C#7: Tools

I have spent the first couple of months of 2017 learning about the new features in C#7. This would not have been possible without some tools to help me play around with the new language syntax and associated types. Since we have to wait a little longer until Visual Studio 2017 is released, I thought you might like to know what tools I have been using to tinker in all things C#7.

LINQPad Beta

Link: http://www.linqpad.net/Download.aspx#beta

While early releases of Visual Studio 2017 (scheduled for release on March 7th) support the language, I initially found the release candidate to be unstable and frustrating. Not only that, but it can be cumbersome to spin up a quick example using Visual Studio, so I turned to my trusty friend, LINQPad.

LINQPad Beta showing me my return is missing a ref
LINQPad Beta showing me my return is missing a ref

I cannot recommend LINQPad enough, it is a fantastic tool for prototyping, poking around data sources, and more besides, like tinkering with language features you don't yet understand. While LINQPad's current release only supports the C# language up to version 61, the beta release also supports C# version 7. Not only can you use the language, but with the fantastic analysis window, you can see how Roslyn breaks down each part of the code. If you want to get started quickly, easily play around with the cool new features, and have a powerful tool for digging deeper as the need arises, the LINQPad beta is the tool to get.

Visual Studio 2017 RC

Link: https://www.visualstudio.com/downloads/

Visual Studio 2017 RC splash
Visual Studio 2017 RC splash

Yes, I know I said it was unstable and frustrating, but that was before, way back in January. These days the RC is much, much better and with the release date set for March 7th, there was never a better time to install Visual Studio 2017 RC and get a head start on getting to know some of the new things it can do, including C# 7. Tuples are fun, but poking around with them in the debugger is funner.


Link: https://oz-code.com/

Pattern matching in OzCode
Pattern matching in OzCode

It is no secret that I love OzCode, the magical debugging extension for Visual Studio. It is so well-known that they asked me to be part of their OzCode Magician community program. So, it should come as no surprise that I have been using OzCode in my exploration of C#7. As the Visual Studio 2017 RC has matured, the clever people over at CodeValue have been creating previews of OzCode version 3, including amazing LINQ debugging support. Recently, I got to try an internal build that included support for all the cool new things in C#7.

OzCode 3 will be released on March 7th, the same day as Visual Studio 2017.


Link: https://docs.microsoft.com/dotnet/articles/csharp/csharp-7

Never underestimate the power of reading documentation, it is one of the best tools out there. For my C#7 posts, I relied heavily on the new docs.microsoft.com site, specifically the .NET articles on C#. Not only is this a fantastic resource, but it has built-in support for commenting on the documentation so that you can ask questions and contribute to their improvement.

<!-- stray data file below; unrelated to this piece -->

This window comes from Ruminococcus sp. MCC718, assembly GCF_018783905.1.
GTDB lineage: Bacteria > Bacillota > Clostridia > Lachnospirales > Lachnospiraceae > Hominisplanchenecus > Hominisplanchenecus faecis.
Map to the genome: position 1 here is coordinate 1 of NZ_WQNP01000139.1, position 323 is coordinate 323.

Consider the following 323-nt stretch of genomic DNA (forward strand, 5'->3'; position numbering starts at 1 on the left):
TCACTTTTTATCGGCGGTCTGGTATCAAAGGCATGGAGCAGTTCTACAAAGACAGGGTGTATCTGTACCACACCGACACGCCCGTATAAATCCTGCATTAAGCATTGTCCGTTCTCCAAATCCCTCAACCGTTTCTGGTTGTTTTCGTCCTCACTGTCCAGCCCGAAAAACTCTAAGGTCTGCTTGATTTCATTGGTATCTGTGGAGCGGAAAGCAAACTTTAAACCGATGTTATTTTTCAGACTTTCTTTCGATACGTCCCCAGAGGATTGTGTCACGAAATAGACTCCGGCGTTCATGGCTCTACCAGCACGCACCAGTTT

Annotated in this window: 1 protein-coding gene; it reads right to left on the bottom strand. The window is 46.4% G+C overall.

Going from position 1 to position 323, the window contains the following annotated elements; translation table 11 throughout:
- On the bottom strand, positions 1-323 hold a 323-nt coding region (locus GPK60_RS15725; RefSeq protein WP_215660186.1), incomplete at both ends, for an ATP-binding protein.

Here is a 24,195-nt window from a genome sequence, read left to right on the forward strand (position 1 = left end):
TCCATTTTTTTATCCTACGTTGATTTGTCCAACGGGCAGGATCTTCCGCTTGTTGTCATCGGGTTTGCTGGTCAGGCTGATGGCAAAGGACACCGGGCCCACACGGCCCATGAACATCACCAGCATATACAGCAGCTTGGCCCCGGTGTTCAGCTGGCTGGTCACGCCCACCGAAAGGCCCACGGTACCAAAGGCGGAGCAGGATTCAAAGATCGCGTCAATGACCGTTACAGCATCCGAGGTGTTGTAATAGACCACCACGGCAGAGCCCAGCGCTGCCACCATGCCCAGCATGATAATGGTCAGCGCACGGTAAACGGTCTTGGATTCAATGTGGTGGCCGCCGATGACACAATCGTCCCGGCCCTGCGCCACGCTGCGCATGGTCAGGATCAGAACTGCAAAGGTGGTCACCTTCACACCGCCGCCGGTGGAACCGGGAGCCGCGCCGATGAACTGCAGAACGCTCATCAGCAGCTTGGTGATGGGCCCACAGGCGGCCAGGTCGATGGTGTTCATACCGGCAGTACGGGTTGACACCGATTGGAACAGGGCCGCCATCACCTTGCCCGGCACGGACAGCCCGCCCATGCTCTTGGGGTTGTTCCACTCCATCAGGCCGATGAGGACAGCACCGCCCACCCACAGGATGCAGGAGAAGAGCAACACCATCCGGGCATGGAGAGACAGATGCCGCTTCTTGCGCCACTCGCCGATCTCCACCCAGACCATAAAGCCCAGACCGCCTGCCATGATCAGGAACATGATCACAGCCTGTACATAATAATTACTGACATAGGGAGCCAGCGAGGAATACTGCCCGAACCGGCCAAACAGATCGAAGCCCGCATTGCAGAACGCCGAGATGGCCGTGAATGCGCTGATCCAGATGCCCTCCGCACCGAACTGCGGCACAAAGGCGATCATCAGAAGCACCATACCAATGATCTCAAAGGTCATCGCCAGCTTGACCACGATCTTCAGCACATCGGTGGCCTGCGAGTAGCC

In Conclusion

This is the entire list of tools I used for my C#7 investigations. Try them out and get an early start on C#7 fun before the March 7th release of all the C#7 goodness. Happy tinkering and if you stumble on any useful tools, please share in the comments!

  1. It also supports SQL, F#, and VB 

Octokit, Merge Commits, and the Story So Far

In the last post we had reduced our commits by matching them against pull requests; next, we can look for noise in the commit message content itself. Although I have been using the Octokit.NET repository as the target for testing with its low noise, high quality commit messages, we can envisage a less consistent repository that has some noisy commits. For example, how often have you seen or written commit messages like "Fixed spelling", "Fixed bug", or "Stuff"1?

How we detect these noisy commits is important; if our filtering is too simple, we remove too many things and if it is too strict, we remove too few. Rather than go deep into one specific implementation, I just want to introduce the idea of filtering based on message content. In the long term, I think it would be interesting to apply learning algorithms,  but I'm sure some simple, configurable pattern matching should suffice2.

If I run the filtering I have described so far3 on the Octokit.NET latest release, this is what we get:

The value of this is clearer if we see the commit list before processing:

The work so far has reduced a list of 135 commits down to 58, and so far, it looks like we have not lost any really useful "release note"-worthy information. However, the eagle-eyed among you may noticed that our 58 messages contain duplicate information. This is because each pull request is listed twice; once for the pull request title I inserted in place of its individual commits, and again for the merge commit that merged that pull request. These merge commits are not filtered out because they do not belong to the commits inside the pull request. Instead, they are an artifact of merging the pull request4.

At first, I thought the handy MergeCommitSha property of the pull request would help, but it turns out this refers to a test merge and is to be deprecated5. Instead, I realised that the messages I wanted to remove all had "Merge pull request #" in them, followed by the pull request number. This seems like a perfect use case for our pattern matching filtering. Since we have the pull requests, we could use their numbers to match each merge message exactly, but I decided to do the simpler thing of excluding any message starting with "Merge pull request #".

Filtering for messages that begin with "Merge pull request #" gives us a shortlist of just 31 messages:

I think this is a pretty good improvement over the raw commit list. Combining this list with links back to the relevant commits and pull requests should enable someone to discern the content of a release note much faster than using the raw commit list alone. I will leave that as an exercise or perhaps a future post. As always, thanks for reading. If you find yourself using Octokit to trawl your own repositories for release note information, I would love to hear about it in the comments.